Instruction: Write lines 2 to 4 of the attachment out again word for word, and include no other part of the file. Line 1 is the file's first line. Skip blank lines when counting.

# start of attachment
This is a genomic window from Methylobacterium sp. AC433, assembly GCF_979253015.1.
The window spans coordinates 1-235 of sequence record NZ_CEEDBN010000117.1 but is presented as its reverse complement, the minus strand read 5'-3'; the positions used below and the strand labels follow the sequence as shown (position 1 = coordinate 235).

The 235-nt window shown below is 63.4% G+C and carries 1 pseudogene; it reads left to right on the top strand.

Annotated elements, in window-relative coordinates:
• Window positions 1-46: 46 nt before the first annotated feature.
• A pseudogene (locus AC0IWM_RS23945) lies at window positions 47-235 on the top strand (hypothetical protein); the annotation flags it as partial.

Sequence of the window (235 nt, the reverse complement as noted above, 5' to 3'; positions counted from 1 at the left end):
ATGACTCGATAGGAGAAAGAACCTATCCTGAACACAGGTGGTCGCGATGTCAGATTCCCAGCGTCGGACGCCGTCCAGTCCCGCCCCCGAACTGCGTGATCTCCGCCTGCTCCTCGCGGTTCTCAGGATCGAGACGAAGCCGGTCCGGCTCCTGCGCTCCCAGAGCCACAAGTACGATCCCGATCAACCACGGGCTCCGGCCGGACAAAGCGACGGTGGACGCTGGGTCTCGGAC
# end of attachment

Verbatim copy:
The window spans coordinates 1-235 of sequence record NZ_CEEDBN010000117.1 but is presented as its reverse complement, the minus strand read 5'-3'; the positions used below and the strand labels follow the sequence as shown (position 1 = coordinate 235).

The 235-nt window shown below is 63.4% G+C and carries 1 pseudogene; it reads left to right on the top strand.

Annotated elements, in window-relative coordinates: